U.S. Rep. Adam Smith (WA-09) yesterday voted in favor of H.R. 1, legislation to implement many of the remaining 9/11 Commission recommendations.  Smith was pleased that House Democrats acted so quickly during their new majority in Congress to make Americans safer.  The bill passed by a vote of 299 to 128.

“Improving explosive detection capabilities and ensuring our emergency responders can effectively communicate with each other in an emergency are just two ways this bill will make the American people safer,” Smith said.  “This bill will go a long way toward protecting us from -- and better managing the consequences of -- a terrorist attack.”

Smith added, “The overall bill is a positive measure that will increase security, but I am concerned about the 100 percent air cargo and seaborne container screening requirement.  I look forward to working out the difficulties with this issue when the bill is sent to conference."

Earlier this week, 9/11 Commission Vice Chair Lee Hamilton stated, "The bottom line is that if this bill, H.R. 1, is enacted, funded and implemented, then the American people will be safer. ...  The bill carries out the recommendations that [the Commission] has made." 

The bill included several steps intended to improve homeland security, including:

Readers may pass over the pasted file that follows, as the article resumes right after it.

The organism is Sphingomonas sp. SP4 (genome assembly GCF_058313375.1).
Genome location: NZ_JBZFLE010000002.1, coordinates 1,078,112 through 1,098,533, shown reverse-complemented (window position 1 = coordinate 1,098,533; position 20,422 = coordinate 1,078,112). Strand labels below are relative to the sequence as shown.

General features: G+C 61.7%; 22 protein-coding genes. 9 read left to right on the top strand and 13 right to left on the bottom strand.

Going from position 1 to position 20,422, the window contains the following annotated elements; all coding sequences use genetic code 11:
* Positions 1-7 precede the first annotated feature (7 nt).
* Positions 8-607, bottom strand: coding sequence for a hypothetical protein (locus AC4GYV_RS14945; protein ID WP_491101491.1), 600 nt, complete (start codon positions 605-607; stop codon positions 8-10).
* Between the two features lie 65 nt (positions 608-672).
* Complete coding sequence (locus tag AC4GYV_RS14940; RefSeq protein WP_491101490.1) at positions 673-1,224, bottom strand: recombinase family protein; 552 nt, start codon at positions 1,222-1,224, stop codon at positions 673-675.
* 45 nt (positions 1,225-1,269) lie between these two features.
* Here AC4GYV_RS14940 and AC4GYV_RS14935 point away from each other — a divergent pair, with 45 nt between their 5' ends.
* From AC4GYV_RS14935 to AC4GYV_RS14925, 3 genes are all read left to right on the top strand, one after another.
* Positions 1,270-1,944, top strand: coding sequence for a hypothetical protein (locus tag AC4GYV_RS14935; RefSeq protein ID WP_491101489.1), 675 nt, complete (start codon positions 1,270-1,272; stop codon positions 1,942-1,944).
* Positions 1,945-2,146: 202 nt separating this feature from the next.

• Distributing state homeland security funding based on risk;
  • Creating a stand-alone grant program to provide first responders with the type of equipment that allows them to communicate with each other during emergencies;
  • Phasing in a requirement of 100 percent inspection of the cargo carried on passenger aircraft over the next three years;
  • Phasing in a requirement of 100 percent scanning of U.S.-bound shipping containers over the next five years;
  • Quickly accelerating the installation of explosive detection systems for checked baggage at the nation’s airports; and
  • Improving explosive detection systems at passenger checkpoints at the nation’s airports.

The bill also includes provisions to better prevent terrorists from acquiring WMD, such as:

  • Strengthening the Cooperative Threat Reduction (“Nunn-Lugar”) program that focuses on securing loose nuclear materials in the former Soviet Union;
  • Providing increased tools for the Proliferation Security Initiative, through which the U.S. and participating countries interdict WMD; and
  • Establishing a U.S. Coordinator for the Prevention of WMD Proliferation and Terrorism at the White House, who would serve as a presidential advisor on proliferation.

Finally, the bill also includes provisions to reduce the appeal of extremism, including:

  • Providing for the establishment of a Middle East Foundation, to promote economic opportunities, education reform, human rights and democratic processes in the countries of the Middle East; and
  • Promoting quality educational opportunities for youth in Arab and other predominantly Muslim countries, including expanding U.S. scholarship and exchange programs.